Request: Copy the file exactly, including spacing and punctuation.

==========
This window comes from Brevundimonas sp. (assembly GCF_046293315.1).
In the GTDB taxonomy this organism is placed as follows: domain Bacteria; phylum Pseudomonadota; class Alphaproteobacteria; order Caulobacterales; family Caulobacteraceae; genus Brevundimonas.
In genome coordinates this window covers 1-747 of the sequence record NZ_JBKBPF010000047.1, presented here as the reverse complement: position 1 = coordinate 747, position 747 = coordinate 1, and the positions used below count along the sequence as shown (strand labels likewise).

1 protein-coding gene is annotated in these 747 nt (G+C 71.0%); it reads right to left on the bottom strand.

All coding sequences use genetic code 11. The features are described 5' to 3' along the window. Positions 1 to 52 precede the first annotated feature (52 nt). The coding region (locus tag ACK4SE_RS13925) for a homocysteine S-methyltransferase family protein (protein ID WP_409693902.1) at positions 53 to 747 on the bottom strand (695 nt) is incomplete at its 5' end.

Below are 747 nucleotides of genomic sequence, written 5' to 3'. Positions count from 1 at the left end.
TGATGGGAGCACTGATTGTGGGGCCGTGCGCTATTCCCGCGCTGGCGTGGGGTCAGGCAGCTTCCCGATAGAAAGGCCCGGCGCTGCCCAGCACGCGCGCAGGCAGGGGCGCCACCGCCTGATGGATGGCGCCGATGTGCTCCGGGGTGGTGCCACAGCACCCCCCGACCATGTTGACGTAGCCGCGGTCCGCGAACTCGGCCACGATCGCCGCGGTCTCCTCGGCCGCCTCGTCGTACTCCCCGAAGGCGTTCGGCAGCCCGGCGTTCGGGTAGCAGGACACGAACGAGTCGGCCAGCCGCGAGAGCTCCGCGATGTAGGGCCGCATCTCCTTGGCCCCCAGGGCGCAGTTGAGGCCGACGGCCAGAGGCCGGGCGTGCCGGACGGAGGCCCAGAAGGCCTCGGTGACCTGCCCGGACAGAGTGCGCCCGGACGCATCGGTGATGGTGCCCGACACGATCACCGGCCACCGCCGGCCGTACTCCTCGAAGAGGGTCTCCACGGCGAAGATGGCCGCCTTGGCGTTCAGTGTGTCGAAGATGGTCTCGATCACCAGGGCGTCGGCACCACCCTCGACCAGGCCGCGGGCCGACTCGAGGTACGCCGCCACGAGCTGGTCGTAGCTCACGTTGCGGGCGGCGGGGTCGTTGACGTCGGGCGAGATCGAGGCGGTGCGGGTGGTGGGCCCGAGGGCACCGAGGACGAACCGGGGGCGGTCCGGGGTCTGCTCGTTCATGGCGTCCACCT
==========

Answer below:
This window comes from Brevundimonas sp. (assembly GCF_046293315.1).
In the GTDB taxonomy this organism is placed as follows: domain Bacteria; phylum Pseudomonadota; class Alphaproteobacteria; order Caulobacterales; family Caulobacteraceae; genus Brevundimonas.
In genome coordinates this window covers 1-747 of the sequence record NZ_JBKBPF010000047.1, presented here as the reverse complement: position 1 = coordinate 747, position 747 = coordinate 1, and the positions used below count along the sequence as shown (strand labels likewise).

1 protein-coding gene is annotated in these 747 nt (G+C 71.0%); it reads right to left on the bottom strand.

All coding sequences use genetic code 11. The features are described 5' to 3' along the window. Positions 1 to 52 precede the first annotated feature (52 nt). The coding region (locus tag ACK4SE_RS13925) for a homocysteine S-methyltransferase family protein (protein ID WP_409693902.1) at positions 53 to 747 on the bottom strand (695 nt) is incomplete at its 5' end.

Below are 747 nucleotides of genomic sequence, written 5' to 3'. Positions count from 1 at the left end.
TGATGGGAGCACTGATTGTGGGGCCGTGCGCTATTCCCGCGCTGGCGTGGGGTCAGGCAGCTTCCCGATAGAAAGGCCCGGCGCTGCCCAGCACGCGCGCAGGCAGGGGCGCCACCGCCTGATGGATGGCGCCGATGTGCTCCGGGGTGGTGCCACAGCACCCCCCGACCATGTTGACGTAGCCGCGGTCCGCGAACTCGGCCACGATCGCCGCGGTCTCCTCGGCCGCCTCGTCGTACTCCCCGAAGGCGTTCGGCAGCCCGGCGTTCGGGTAGCAGGACACGAACGAGTCGGCCAGCCGCGAGAGCTCCGCGATGTAGGGCCGCATCTCCTTGGCCCCCAGGGCGCAGTTGAGGCCGACGGCCAGAGGCCGGGCGTGCCGGACGGAGGCCCAGAAGGCCTCGGTGACCTGCCCGGACAGAGTGCGCCCGGACGCATCGGTGATGGTGCCCGACACGATCACCGGCCACCGCCGGCCGTACTCCTCGAAGAGGGTCTCCACGGCGAAGATGGCCGCCTTGGCGTTCAGTGTGTCGAAGATGGTCTCGATCACCAGGGCGTCGGCACCACCCTCGACCAGGCCGCGGGCCGACTCGAGGTACGCCGCCACGAGCTGGTCGTAGCTCACGTTGCGGGCGGCGGGGTCGTTGACGTCGGGCGAGATCGAGGCGGTGCGGGTGGTGGGCCCGAGGGCACCGAGGACGAACCGGGGGCGGTCCGGGGTCTGCTCGTTCATGGCGTCCACCT